Not only are there stereotypes from people outside the fighter community about fighter pilots, there is also another set of stereotypes INSIDE the fighter community about what a “true” fighter pilot is. I found out about these first hand.
Quite a while ago, I had a “wife of authority” tell me that I was more like a “fighter pilot” than my husband was. She informed me that it looked bad when my husband held our daughter at squadron family functions, and that I should be the only one holding her while he socialized with the guys (that he’d already spent 12+ hours at work with). She told me that I needed to get my husband to act more “fighter pilot-ish” or that his career in the jet would be very short lived. I didn’t know whether to laugh or to cry during that conversation, and honestly, I think I did a little of both. (In her defense, she was just trying to help, but our views of Mark’s role as a fighter pilot are vastly different.) It took a while for it to all sink in, and then I got pretty pissed off. There seems to be the mentality, of some, that you’re not a true fighter pilot unless you party every weekend, are loud and obnoxious, pull pranks on people whenever possible, and walk around like your sh*t doesn’t stink.
My husband is one of the most humble and modest guys I know. Every once in a while, when he does something impressive (outside of work) he’ll jokingly say “And that’s why I fly jets.” (And then every time he does something dumb I say “And that’s why you fly jets”.) But he’s not one to brag about anything (with the exception of our kid), and he’s a pretty quiet guy who likes to stand on the sidelines and observe, instead of be the center of attention. He gladly works the church nursery with me, and has fun with the kids. I’ve gotten many compliments from friends about how he’s a natural with children. He obviously loves flying the jets, but he loves spending time with his family even more. I’ve had quite a few people tell me that he doesn’t fit the fighter pilot mold, and most of them mean it in a great way, but there have been a few in our past that look down on him because of his personality.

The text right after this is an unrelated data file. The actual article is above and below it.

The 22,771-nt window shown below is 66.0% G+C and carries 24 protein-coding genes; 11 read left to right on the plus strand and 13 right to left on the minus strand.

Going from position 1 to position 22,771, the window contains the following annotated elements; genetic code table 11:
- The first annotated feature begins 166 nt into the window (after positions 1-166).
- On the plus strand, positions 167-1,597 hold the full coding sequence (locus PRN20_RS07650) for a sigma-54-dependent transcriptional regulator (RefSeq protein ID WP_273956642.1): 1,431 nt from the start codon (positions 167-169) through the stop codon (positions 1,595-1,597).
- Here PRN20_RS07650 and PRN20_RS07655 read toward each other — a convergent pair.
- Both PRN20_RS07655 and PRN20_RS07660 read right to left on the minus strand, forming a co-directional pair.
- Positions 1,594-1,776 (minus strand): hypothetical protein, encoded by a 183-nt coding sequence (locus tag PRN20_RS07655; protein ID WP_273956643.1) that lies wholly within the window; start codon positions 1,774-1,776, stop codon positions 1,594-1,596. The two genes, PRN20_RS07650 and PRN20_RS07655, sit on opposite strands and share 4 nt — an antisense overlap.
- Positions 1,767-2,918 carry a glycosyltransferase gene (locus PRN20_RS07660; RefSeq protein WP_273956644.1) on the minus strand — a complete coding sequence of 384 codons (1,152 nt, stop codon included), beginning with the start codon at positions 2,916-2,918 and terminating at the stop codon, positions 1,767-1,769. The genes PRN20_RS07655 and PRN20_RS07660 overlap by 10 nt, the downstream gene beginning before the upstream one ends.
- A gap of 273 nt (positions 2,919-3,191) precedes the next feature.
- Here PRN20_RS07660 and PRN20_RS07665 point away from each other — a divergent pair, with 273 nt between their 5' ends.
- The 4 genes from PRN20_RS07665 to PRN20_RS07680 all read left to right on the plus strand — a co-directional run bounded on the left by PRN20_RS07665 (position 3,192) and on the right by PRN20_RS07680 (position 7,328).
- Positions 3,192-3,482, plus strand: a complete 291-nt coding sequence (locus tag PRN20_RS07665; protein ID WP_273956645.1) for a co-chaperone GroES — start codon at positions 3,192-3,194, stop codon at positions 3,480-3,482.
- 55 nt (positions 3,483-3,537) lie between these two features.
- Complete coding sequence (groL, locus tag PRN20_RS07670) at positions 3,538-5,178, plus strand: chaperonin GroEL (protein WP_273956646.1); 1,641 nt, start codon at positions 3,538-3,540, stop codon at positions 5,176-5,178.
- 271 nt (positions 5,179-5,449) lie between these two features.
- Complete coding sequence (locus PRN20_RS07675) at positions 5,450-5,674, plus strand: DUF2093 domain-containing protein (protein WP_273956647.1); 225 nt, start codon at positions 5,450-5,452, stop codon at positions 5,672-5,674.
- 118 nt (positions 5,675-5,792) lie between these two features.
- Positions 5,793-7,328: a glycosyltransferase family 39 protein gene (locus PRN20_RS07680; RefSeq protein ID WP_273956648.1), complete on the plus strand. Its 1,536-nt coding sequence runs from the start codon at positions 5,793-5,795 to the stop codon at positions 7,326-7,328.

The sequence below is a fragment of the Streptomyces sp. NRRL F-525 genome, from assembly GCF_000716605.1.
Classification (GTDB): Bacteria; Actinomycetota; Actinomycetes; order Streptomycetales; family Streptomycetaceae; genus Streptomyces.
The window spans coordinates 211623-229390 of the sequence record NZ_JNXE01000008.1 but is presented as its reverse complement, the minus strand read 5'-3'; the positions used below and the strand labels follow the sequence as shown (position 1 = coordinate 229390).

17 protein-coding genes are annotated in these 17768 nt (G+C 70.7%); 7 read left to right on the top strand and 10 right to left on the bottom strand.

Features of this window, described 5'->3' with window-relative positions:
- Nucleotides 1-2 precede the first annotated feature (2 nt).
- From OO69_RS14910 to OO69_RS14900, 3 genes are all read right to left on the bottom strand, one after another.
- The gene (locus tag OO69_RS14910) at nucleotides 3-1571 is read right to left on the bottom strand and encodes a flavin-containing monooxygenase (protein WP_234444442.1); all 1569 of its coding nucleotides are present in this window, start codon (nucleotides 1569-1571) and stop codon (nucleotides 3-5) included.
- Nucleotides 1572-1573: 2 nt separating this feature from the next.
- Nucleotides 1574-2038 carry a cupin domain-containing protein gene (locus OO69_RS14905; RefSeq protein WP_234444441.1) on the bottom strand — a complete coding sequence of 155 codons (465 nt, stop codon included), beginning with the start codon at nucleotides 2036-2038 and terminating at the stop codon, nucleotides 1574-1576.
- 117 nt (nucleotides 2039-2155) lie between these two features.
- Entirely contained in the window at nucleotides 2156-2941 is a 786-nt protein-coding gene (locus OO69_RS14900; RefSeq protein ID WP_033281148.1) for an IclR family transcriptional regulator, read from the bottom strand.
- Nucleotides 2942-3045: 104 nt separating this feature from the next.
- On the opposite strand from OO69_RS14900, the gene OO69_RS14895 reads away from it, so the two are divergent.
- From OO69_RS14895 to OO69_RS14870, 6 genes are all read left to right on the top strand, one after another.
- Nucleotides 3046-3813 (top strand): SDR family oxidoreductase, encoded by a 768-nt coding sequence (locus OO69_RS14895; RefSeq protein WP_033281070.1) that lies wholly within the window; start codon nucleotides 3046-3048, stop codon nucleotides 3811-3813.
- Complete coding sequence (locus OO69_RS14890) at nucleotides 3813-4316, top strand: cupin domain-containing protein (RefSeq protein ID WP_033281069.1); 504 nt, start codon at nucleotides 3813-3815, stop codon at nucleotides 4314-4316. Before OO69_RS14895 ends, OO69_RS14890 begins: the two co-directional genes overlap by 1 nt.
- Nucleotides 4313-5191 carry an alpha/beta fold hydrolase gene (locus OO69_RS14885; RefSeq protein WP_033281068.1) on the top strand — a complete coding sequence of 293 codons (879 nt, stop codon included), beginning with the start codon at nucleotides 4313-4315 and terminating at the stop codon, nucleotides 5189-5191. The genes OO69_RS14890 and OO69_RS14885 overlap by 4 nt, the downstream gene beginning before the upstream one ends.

There are some people that have preconceived notions that fighter pilots are/should be: egotistical, macho, big partiers, heavy drinkers, cuss frequently, etc. A lot of this stems from way back when, when young kids (late teens/ early 20’s) were flying planes in wars. I think back then they probably did live a pretty care-free lifestyle and “lived it up” to the best of their abilities. There are still people in the fighter community that hold tight to these old values that were created years and years ago and this is where the discrepancies come into play.
Is someone a fighter pilot because they like to drink and be loud and obnoxious and pull pranks on people? Or is someone a fighter pilot because he flies a fighter jet for his country? Is it based on their personality or their ability? Mark’s previous commander made it very clear that there are “fighter pilots” and there are “people who fly jets”. By his standards, Mark was most definitely not a fighter pilot because he doesn’t drink a ton, he’s definitely not a “life of the party” type of guy, and he puts more emphasis on family than your average “fighter pilot”. It seemed like Mark stuck out like a sore thumb in his last squadron since most of the guys were more “push it up” type people, but in his current squadron, I think Mark fits in much better. There are quite a few more family-oriented guys in the squadron and Mark has had discussions with many of the guys he works with that have kids about how it’s hard to be away from them. People here are much more laid back and not as out to impress as they have been previously, which is why Mark fits in much better.
So what do you think makes someone a fighter pilot? Do you think someone is or isn’t a “true” fighter pilot, based on their personality? Does anyone else have any experience with this?